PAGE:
“The Green Bay Packers never lost a game. They just ran out of time.” (Vince Lombardi)

Three nights ago, the Cleveland Indians were up 3 games to 1 on the Chicago Cubs and I pretty much counted them out. As a Twins/Nationals/Rockies fan, I really don’t have a dog in the fight. But, I love baseball so I’m still interested and will watch the game tonight.

Yes, the Cubs had two better pitchers scheduled in games #5 & #6 but not so much better it was a slam-dunk they’d win these two must-win games. And, for the 7th game, the Indians have the better pitcher scheduled on the mound. Three nights ago, Vegas oddsmakers gave the Cubs about a 15% chance of winning the World Series. Now, after winning two games in a row (25% chance they would win both games), the oddsmakers have the Cubs at a 45% chance of being the World Champions. It’s game on!!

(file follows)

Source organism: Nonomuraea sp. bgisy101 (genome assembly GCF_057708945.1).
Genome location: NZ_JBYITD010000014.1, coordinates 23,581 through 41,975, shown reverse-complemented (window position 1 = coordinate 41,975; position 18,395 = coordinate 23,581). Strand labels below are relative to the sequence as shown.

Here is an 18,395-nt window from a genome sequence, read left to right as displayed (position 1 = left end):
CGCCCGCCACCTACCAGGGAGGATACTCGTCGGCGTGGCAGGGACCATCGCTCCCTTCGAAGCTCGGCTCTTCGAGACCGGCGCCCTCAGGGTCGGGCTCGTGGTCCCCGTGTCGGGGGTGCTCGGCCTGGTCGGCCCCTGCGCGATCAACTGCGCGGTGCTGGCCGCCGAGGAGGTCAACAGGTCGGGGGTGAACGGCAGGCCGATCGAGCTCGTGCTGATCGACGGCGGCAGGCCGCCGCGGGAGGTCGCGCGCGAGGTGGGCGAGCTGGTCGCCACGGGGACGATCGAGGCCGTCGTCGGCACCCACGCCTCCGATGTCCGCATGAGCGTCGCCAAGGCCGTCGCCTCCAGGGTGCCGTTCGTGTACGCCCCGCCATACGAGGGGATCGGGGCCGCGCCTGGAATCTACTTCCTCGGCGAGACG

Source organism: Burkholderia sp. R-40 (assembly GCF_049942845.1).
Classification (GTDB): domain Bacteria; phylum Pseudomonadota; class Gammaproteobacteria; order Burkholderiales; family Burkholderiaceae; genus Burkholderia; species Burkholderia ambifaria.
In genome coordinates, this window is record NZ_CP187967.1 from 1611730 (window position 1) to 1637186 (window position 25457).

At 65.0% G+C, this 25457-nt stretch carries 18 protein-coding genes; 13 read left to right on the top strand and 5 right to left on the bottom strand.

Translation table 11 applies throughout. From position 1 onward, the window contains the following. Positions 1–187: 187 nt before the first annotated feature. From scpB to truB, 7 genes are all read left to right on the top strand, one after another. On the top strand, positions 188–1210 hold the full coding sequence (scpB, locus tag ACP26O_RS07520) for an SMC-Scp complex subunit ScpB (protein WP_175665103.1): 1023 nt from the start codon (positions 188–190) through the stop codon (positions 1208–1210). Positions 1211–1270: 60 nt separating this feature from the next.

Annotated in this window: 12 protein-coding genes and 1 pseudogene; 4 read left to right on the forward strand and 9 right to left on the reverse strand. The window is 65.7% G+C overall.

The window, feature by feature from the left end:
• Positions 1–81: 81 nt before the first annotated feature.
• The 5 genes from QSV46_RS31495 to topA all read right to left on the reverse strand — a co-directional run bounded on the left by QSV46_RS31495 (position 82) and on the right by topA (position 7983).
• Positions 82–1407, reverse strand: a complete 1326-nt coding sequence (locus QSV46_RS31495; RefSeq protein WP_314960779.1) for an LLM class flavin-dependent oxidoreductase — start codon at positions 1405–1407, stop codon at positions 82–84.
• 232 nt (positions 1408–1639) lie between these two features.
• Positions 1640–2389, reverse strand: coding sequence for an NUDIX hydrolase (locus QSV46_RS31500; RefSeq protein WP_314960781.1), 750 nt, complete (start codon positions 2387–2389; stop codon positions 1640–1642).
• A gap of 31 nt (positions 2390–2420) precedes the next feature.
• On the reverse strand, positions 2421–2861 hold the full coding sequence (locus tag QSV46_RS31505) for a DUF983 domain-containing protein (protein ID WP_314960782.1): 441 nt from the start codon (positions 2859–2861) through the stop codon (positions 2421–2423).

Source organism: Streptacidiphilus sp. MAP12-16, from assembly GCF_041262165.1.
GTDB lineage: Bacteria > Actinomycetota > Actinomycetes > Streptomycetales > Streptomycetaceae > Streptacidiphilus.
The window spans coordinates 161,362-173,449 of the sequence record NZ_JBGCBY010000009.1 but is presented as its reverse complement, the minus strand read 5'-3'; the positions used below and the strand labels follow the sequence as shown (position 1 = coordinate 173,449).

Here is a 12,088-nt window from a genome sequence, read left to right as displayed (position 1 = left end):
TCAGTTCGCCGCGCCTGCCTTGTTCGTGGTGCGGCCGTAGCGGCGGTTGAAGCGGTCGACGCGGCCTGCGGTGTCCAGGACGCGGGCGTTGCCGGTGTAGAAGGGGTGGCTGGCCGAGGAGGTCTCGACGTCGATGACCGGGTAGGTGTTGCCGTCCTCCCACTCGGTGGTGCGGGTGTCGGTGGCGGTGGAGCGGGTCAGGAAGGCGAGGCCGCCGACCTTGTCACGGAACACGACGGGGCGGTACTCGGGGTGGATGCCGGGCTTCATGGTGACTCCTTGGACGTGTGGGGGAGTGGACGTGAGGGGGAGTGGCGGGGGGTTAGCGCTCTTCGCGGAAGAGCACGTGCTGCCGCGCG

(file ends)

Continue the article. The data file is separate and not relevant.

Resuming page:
Three weeks ago, the Billy Bush/Donald Trump tape came out and I begged for Trump to drop out and let us take our chances with Mike Pence. When the tape came out, Nate Silver handicapped Trumps chances at less than 15% (roughly equivalent to the Cubs odds three nights ago). Personally, I thought it was high. I reacted as I did with the Cubs and said “game over.” I almost entitled this thread “To win, you’ve got to stay in the game” (Claude Bristol). NOT!

Five things have happened in the last week which I didn’t expect (could have also entitled this “Skip, what are we gonna do about those numbers? They suck.” from the movie Perfect Storm):

1) The Wikileaks released emails provide a smoking gun on how the Clintons parlayed the Office of the Secretary of State to enrich the Clinton personally to the tune of what could be over $50 million. This is what I think is most significant because it goes beyond being a political fibber (the public seems to expect or at least tolerate political fibbing) who spins everything or says anything to curry favor with the voters. Personal graft and enrichment is beyond acceptable to a very large segment of the voting public.